2. 2. Framing the land-water nexus •What justifies the emphasis on coordination? •What is ‘coordinated governance’? •What are risks or missed opportunities when coordination is lacking? •What are gains of better coordination? This presentation: •What can the water constituencies learn from, and offer to the land constituencies?
  3. 3. What is coordinated governance? People-centred •People’s perspectives are holistic: •integrated natural resources (land, water resources, water infrastructure, other) •integrated (‘indivisible’) human wellbeing •Especially for vulnerable women and men in rural and peri-urban areas with diversified livelihoods who directly depend on natural resources •People-centred: The ‘bottom-up pull’ for coordinated and demand-driven public governance support
  4. 4. What is coordinated governance? Issue-based; framing the issues Continuing issues, for example •Irrigation infrastructure services for poverty reduction and gender equality (public/public-private; with/without land reform; etc.) New issues, for example: •Growing competition and growing inequalities in access to water resources (e.g., land-/water ‘grabs’) •Disproportionate claims by the ‘haves’ (Gini SA= 0.99) •‘Core minimum’ access to water resources for ‘small- scale’ users for basic health and wealth (public and self-supply – informal/local/indigenous)
  5. 5. What can water constituencies learn from the land constituencies? Why does water remain invisible? Land constituencies, unlike water constituencies, focus on: 1. People, including the marginalized 2. Customary rights 3. Global rights-based dialogue
  6. 6. 1. People, including the marginalized? Stuck in monolithic single-use ‘sectors’ •Domestic uses: ‘water for people’: rights-based priority, but very narrow; no intra-sectoral differentiation •Productive uses: abstract aggregates; no intra-sectoral differentiation; stereotyping e.g., gender, commercial •Competition ‘between sectors’ •mystifies the negotiation between people (multiple water needs) investing in (multi-purpose) infrastructure for access to (multiple) water resources •depoliticizes power differences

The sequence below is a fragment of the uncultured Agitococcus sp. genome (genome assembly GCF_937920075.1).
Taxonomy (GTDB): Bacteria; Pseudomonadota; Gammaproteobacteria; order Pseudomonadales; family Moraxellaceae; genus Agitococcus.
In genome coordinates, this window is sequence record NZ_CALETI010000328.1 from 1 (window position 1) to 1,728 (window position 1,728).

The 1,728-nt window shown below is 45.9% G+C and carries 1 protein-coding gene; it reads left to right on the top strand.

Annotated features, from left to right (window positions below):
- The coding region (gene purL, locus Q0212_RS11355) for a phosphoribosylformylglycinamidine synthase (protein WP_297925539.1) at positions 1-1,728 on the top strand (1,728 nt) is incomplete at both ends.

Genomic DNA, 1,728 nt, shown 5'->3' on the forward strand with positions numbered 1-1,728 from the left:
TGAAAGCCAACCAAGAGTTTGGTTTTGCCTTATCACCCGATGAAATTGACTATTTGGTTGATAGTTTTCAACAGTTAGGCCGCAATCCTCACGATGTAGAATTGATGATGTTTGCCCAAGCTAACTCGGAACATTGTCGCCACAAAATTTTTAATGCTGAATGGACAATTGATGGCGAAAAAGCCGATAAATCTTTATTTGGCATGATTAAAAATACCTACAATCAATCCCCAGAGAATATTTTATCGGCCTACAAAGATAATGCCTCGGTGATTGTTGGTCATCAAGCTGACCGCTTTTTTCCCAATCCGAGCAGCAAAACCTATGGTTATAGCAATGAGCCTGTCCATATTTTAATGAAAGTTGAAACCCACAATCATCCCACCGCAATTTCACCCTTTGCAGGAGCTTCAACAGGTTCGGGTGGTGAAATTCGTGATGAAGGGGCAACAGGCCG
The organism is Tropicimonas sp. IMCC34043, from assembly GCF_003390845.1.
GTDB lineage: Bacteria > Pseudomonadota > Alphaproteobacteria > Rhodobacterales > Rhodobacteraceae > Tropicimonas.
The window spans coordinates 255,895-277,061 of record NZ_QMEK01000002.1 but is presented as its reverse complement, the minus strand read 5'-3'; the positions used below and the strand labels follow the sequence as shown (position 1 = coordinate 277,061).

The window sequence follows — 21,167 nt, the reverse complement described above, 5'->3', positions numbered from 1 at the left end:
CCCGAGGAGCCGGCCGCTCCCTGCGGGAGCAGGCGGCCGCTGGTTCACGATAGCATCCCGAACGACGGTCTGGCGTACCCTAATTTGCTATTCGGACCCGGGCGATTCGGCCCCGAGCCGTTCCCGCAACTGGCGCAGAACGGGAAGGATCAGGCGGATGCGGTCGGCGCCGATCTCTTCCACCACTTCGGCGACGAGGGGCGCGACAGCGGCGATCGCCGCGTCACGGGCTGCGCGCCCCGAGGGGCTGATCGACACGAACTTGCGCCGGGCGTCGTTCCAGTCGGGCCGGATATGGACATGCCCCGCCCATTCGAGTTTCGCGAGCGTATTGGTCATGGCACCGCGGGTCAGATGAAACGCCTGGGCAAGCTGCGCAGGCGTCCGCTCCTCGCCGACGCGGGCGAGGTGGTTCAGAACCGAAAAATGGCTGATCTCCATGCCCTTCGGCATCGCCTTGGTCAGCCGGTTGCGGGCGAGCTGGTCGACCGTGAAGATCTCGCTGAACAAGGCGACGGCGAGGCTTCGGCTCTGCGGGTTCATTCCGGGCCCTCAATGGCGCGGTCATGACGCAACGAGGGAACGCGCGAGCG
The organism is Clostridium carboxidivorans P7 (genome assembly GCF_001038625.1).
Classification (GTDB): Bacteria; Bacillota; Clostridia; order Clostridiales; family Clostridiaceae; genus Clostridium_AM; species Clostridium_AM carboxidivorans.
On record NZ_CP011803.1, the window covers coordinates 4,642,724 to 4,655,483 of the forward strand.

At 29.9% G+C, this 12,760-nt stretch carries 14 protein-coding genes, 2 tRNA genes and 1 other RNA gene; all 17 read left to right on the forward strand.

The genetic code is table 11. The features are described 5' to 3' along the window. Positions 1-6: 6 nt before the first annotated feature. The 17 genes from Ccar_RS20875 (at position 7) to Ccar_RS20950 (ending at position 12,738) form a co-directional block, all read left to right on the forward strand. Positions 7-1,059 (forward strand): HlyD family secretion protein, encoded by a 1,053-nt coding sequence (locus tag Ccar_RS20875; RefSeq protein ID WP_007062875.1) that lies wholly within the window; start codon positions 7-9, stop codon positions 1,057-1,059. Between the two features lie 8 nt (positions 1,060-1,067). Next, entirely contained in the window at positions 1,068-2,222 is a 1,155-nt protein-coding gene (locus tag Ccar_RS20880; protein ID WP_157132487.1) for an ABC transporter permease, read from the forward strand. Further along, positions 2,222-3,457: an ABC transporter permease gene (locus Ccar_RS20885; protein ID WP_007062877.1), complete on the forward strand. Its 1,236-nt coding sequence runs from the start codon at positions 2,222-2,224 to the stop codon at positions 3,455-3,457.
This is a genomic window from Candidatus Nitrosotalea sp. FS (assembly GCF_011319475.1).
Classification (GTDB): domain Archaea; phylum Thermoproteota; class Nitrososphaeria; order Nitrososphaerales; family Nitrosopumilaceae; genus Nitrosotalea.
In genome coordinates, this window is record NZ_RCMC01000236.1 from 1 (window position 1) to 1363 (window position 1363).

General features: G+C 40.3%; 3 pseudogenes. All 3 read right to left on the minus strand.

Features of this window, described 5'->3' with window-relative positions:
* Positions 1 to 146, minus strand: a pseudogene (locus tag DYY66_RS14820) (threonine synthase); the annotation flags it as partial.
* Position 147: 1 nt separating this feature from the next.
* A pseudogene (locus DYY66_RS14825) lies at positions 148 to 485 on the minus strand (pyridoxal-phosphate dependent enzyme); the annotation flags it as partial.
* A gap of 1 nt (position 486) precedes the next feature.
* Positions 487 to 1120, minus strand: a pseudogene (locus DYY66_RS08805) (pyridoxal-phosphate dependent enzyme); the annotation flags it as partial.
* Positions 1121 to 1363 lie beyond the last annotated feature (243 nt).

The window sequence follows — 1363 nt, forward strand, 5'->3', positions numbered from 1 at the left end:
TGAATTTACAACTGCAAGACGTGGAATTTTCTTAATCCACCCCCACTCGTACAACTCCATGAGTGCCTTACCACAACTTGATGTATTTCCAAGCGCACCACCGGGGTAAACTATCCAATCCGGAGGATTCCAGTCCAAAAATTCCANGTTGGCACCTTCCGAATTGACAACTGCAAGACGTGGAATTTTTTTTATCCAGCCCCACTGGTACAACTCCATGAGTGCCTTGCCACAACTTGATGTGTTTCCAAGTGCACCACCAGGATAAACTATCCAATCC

7. 7. 2. Customary rights ? Dominant statutory water law: the permit system •vests ownership of water resources in the state •dispossesses customary/informal water rights •accepted in Africa; contested in Latin America; adjusted in Asia (e.g., Nepal, China) •Africa: continuing colonial dispossession?
  8. 8. Continuing colonial dispossession? •Roman law : vesting ownership in emperor, dispossessing conquered peoples •Colonization Latin America and most of Africa: vesting ownership in European rulers •Independence: replacing ‘European’ by ‘the president’ •IWRM-era: revitalizing permits, plus in Africa: taxation